“If you’re going to offer me, let’s say 50 per cent [rebate] but you don’t pay me for three years, then that 50 per cent gets eaten up in interest. And suddenly my upside, even though the movie’s succeeding, is gone… So the investor’s screwed, I’m screwed – and your plan is worthless.”
The current debacle may not even be political, simply a clash between two diametrically opposed ways of doing things. On the one hand, the whirlwind world of the movie industry, which depends on moving fast and being flexible. On the other, our sclerotic and risk-averse public sector, mired in red tape and spectacularly ill-suited to thinking on its feet.
Some will argue against film-incentive schemes in general. How, after all, does an action film like Jiu Jitsu – which is actually set in Myanmar – promote Cyprus? The auditor-general’s report also makes a point about quality, griping that “the scheme includes no criteria for ensuring the quality of the productions being subsidised”.
The first argument is naïve. Game of Thrones, to cite one example, has nothing to do with Northern Ireland (where parts of it were shot), but the country still appreciated the tremendous windfall it brought. Stallone’s action franchise The Expendables is hardly an ad for Bulgaria, but still pumped a lot of money into the Bulgarian economy. Besides, our contribution hasn’t gone unnoticed: even a negative review of Jiu Jitsu at Indiewire.com noted that the film was “shot in Cyprus, [and its] habitat is easily its most appealing quality”.
The second argument is also a non-starter, cinematic quality being patently irrelevant to a rebate scheme. Money is money, whether it’s attached to an Oscar winner or a B-movie – and, even though a film crew doesn’t always engage with the local community, the money it spends ripples into every sector of society.
Jiu Jitsu, for instance, rented the site of the Nicosia State Fair, using it a soundstage where they built a set costing around €300,000. Air-conditioning had to be rented and installed; the set was built by local contractors. The crew bought around 40 mobile phones, rented 70-80 vehicles, and amassed an impressive 6,000 hotel nights (100 people for a month, with many also bringing their partners and families). There were dry-cleaning bills, masseurs, physios, beauticians, bodyguards. The production also hired over 200 Cypriots, as reflected in the roll-call of Greek names in the final credits.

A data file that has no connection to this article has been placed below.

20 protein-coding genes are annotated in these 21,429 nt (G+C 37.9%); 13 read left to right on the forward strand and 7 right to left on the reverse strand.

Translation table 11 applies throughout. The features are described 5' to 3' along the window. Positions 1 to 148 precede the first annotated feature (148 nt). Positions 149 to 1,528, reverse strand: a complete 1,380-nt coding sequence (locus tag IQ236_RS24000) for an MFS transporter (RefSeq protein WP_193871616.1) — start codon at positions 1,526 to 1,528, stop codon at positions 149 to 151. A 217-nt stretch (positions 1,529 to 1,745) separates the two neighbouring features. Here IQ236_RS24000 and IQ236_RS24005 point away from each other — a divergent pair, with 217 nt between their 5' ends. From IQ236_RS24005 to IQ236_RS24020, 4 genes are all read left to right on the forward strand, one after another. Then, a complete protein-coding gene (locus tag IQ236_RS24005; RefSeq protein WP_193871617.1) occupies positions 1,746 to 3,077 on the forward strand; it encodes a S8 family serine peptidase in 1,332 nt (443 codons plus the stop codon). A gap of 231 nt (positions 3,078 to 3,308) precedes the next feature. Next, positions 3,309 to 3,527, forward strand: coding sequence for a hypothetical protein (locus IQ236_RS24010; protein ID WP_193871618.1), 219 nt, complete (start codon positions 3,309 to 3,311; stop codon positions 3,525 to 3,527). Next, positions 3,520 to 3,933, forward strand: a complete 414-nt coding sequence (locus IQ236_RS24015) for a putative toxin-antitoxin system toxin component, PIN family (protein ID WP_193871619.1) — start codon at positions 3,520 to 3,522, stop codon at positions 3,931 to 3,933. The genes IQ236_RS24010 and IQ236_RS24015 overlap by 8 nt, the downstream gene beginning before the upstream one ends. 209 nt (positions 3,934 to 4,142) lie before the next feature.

It doesn’t end there. Star salaries – Cage’s, for instance – carry a 10 per cent withholding tax, which goes into government coffers. All the locals providing services for the film later pay tax on those services, the beauty of a rebate scheme (especially for a big-budget movie) being that it largely pays for itself. There are also intangible benefits. Already, says Logothetis, “at the Hilton Park hotel, people are going: ‘So what room did Nic Cage stay in?’. You don’t think that’s significant?”.
The punchline, of course – the cherry on the cake – is that Jiu Jitsu has become so unexpectedly successful, picked up by a big studio (Paramount) and proving such a hit on Netflix. The irony is that Cyprus has been very lucky, scoring a home run with a very visible success on our first try – yet our civil servants drag their feet, and our auditor-general frisks and probes a respected producer as if he’s a small-time crook trying to pull a fast one.
Yes, the film itself won’t win any Oscars. “What was it the head of Paramount said to me?” muses Logothetis: “‘Dimitri, you make guilty pleasures!’.” Yes, the scheme may require some fine-tuning. But we’re still in the middle of a pandemic, tourism is likely to be down for a second year running, and we don’t even have passports to fall back on. Can we really afford to be turning away money, and casting aspersions on the people who bring it?
“I’m not looking to hurt anybody,” says Logothetis, noting that he hasn’t (yet) spoken to any media in the US about his experience. “I just want to set the record straight, when it comes to me.” Everything he’s done has been in accordance with the scheme, he insists – and totally denies any hint of golden passports or other chicanery.
“What have I done wrong?” he asks, throwing up his hands with a rueful laugh. “I’ve brought you the money. I spent the money, and I got you fame. And you’re vilifying me over it?
“Who the hell is the crook here?”